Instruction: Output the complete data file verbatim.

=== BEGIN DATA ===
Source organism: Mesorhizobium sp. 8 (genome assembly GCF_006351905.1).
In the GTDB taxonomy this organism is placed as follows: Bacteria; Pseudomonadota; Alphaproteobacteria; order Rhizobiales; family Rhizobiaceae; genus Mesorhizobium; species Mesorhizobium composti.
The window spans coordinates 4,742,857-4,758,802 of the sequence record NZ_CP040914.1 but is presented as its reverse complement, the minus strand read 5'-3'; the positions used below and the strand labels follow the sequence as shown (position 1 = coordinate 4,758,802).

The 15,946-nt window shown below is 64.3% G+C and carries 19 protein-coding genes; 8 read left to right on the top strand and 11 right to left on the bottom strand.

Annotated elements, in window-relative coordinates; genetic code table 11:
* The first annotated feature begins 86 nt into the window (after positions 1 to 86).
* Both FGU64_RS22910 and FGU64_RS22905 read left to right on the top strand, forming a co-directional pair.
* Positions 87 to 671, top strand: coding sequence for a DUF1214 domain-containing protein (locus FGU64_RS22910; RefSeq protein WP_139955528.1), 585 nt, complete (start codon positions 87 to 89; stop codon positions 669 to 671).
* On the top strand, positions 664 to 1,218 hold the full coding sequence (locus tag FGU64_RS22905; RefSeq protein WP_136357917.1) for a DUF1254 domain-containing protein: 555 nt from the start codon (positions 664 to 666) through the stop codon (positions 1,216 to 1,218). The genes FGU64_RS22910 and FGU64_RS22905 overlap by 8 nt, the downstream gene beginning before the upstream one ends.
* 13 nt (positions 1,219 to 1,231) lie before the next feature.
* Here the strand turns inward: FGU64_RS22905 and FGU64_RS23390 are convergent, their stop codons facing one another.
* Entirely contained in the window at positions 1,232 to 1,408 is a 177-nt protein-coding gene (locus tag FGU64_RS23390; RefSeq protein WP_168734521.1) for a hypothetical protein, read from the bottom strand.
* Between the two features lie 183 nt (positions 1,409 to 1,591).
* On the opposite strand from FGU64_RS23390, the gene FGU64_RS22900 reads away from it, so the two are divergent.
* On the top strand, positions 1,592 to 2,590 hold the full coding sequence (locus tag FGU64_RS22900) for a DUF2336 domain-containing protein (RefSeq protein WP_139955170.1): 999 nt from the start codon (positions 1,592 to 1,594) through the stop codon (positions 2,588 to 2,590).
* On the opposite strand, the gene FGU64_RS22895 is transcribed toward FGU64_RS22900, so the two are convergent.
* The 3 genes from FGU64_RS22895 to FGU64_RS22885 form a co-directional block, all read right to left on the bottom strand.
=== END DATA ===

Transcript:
Source organism: Mesorhizobium sp. 8 (genome assembly GCF_006351905.1).
In the GTDB taxonomy this organism is placed as follows: Bacteria; Pseudomonadota; Alphaproteobacteria; order Rhizobiales; family Rhizobiaceae; genus Mesorhizobium; species Mesorhizobium composti.
The window spans coordinates 4,742,857-4,758,802 of the sequence record NZ_CP040914.1 but is presented as its reverse complement, the minus strand read 5'-3'; the positions used below and the strand labels follow the sequence as shown (position 1 = coordinate 4,758,802).

The 15,946-nt window shown below is 64.3% G+C and carries 19 protein-coding genes; 8 read left to right on the top strand and 11 right to left on the bottom strand.

Annotated elements, in window-relative coordinates; genetic code table 11:
* The first annotated feature begins 86 nt into the window (after positions 1 to 86).
* Both FGU64_RS22910 and FGU64_RS22905 read left to right on the top strand, forming a co-directional pair.
* Positions 87 to 671, top strand: coding sequence for a DUF1214 domain-containing protein (locus FGU64_RS22910; RefSeq protein WP_139955528.1), 585 nt, complete (start codon positions 87 to 89; stop codon positions 669 to 671).
* On the top strand, positions 664 to 1,218 hold the full coding sequence (locus tag FGU64_RS22905; RefSeq protein WP_136357917.1) for a DUF1254 domain-containing protein: 555 nt from the start codon (positions 664 to 666) through the stop codon (positions 1,216 to 1,218). The genes FGU64_RS22910 and FGU64_RS22905 overlap by 8 nt, the downstream gene beginning before the upstream one ends.
* 13 nt (positions 1,219 to 1,231) lie before the next feature.
* Here the strand turns inward: FGU64_RS22905 and FGU64_RS23390 are convergent, their stop codons facing one another.
* Entirely contained in the window at positions 1,232 to 1,408 is a 177-nt protein-coding gene (locus tag FGU64_RS23390; RefSeq protein WP_168734521.1) for a hypothetical protein, read from the bottom strand.
* Between the two features lie 183 nt (positions 1,409 to 1,591).
* On the opposite strand from FGU64_RS23390, the gene FGU64_RS22900 reads away from it, so the two are divergent.
* On the top strand, positions 1,592 to 2,590 hold the full coding sequence (locus tag FGU64_RS22900) for a DUF2336 domain-containing protein (RefSeq protein WP_139955170.1): 999 nt from the start codon (positions 1,592 to 1,594) through the stop codon (positions 2,588 to 2,590).
* On the opposite strand, the gene FGU64_RS22895 is transcribed toward FGU64_RS22900, so the two are convergent.
* The 3 genes from FGU64_RS22895 to FGU64_RS22885 form a co-directional block, all read right to left on the bottom strand.